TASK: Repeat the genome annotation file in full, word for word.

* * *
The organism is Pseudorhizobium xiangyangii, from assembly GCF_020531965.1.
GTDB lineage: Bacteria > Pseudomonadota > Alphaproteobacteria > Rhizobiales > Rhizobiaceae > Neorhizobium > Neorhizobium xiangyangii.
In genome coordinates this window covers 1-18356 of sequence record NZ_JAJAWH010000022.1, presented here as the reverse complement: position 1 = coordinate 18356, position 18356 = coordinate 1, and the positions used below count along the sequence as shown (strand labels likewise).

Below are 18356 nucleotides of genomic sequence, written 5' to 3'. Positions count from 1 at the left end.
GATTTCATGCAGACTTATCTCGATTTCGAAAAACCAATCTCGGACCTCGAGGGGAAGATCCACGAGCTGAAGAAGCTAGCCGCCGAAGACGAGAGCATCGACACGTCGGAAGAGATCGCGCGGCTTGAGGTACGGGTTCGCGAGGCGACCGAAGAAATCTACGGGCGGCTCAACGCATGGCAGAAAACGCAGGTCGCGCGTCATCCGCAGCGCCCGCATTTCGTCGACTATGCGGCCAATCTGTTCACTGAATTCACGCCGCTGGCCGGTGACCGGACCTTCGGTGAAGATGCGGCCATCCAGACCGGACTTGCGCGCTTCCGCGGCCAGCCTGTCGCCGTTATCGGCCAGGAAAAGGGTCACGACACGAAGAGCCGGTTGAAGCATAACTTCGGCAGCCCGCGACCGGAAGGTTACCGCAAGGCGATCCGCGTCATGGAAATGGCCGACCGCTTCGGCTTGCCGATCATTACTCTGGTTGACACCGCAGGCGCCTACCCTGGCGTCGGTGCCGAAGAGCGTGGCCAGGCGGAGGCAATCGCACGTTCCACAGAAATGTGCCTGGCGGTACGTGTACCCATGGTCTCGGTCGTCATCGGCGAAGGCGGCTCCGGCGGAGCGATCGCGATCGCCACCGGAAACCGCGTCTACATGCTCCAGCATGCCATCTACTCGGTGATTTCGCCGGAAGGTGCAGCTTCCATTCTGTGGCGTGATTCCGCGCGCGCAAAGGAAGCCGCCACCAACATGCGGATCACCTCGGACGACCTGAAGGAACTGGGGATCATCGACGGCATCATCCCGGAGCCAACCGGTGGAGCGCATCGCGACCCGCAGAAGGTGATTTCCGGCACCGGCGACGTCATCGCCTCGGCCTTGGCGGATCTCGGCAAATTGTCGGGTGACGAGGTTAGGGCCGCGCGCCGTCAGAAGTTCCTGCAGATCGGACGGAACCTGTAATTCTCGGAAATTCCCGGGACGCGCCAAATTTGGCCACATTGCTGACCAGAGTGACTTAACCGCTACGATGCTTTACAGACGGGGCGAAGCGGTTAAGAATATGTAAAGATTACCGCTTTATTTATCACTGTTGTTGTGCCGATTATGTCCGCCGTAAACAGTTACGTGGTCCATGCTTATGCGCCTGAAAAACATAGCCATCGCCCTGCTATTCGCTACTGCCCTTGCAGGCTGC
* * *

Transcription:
The organism is Pseudorhizobium xiangyangii, from assembly GCF_020531965.1.
GTDB lineage: Bacteria > Pseudomonadota > Alphaproteobacteria > Rhizobiales > Rhizobiaceae > Neorhizobium > Neorhizobium xiangyangii.
In genome coordinates this window covers 1-18356 of sequence record NZ_JAJAWH010000022.1, presented here as the reverse complement: position 1 = coordinate 18356, position 18356 = coordinate 1, and the positions used below count along the sequence as shown (strand labels likewise).

Below are 18356 nucleotides of genomic sequence, written 5' to 3'. Positions count from 1 at the left end.
GATTTCATGCAGACTTATCTCGATTTCGAAAAACCAATCTCGGACCTCGAGGGGAAGATCCACGAGCTGAAGAAGCTAGCCGCCGAAGACGAGAGCATCGACACGTCGGAAGAGATCGCGCGGCTTGAGGTACGGGTTCGCGAGGCGACCGAAGAAATCTACGGGCGGCTCAACGCATGGCAGAAAACGCAGGTCGCGCGTCATCCGCAGCGCCCGCATTTCGTCGACTATGCGGCCAATCTGTTCACTGAATTCACGCCGCTGGCCGGTGACCGGACCTTCGGTGAAGATGCGGCCATCCAGACCGGACTTGCGCGCTTCCGCGGCCAGCCTGTCGCCGTTATCGGCCAGGAAAAGGGTCACGACACGAAGAGCCGGTTGAAGCATAACTTCGGCAGCCCGCGACCGGAAGGTTACCGCAAGGCGATCCGCGTCATGGAAATGGCCGACCGCTTCGGCTTGCCGATCATTACTCTGGTTGACACCGCAGGCGCCTACCCTGGCGTCGGTGCCGAAGAGCGTGGCCAGGCGGAGGCAATCGCACGTTCCACAGAAATGTGCCTGGCGGTACGTGTACCCATGGTCTCGGTCGTCATCGGCGAAGGCGGCTCCGGCGGAGCGATCGCGATCGCCACCGGAAACCGCGTCTACATGCTCCAGCATGCCATCTACTCGGTGATTTCGCCGGAAGGTGCAGCTTCCATTCTGTGGCGTGATTCCGCGCGCGCAAAGGAAGCCGCCACCAACATGCGGATCACCTCGGACGACCTGAAGGAACTGGGGATCATCGACGGCATCATCCCGGAGCCAACCGGTGGAGCGCATCGCGACCCGCAGAAGGTGATTTCCGGCACCGGCGACGTCATCGCCTCGGCCTTGGCGGATCTCGGCAAATTGTCGGGTGACGAGGTTAGGGCCGCGCGCCGTCAGAAGTTCCTGCAGATCGGACGGAACCTGTAATTCTCGGAAATTCCCGGGACGCGCCAAATTTGGCCACATTGCTGACCAGAGTGACTTAACCGCTACGATGCTTTACAGACGGGGCGAAGCGGTTAAGAATATGTAAAGATTACCGCTTTATTTATCACTGTTGTTGTGCCGATTATGTCCGCCGTAAACAGTTACGTGGTCCATGCTTATGCGCCTGAAAAACATAGCCATCGCCCTGCTATTCGCTACTGCCCTTGCAGGCTGC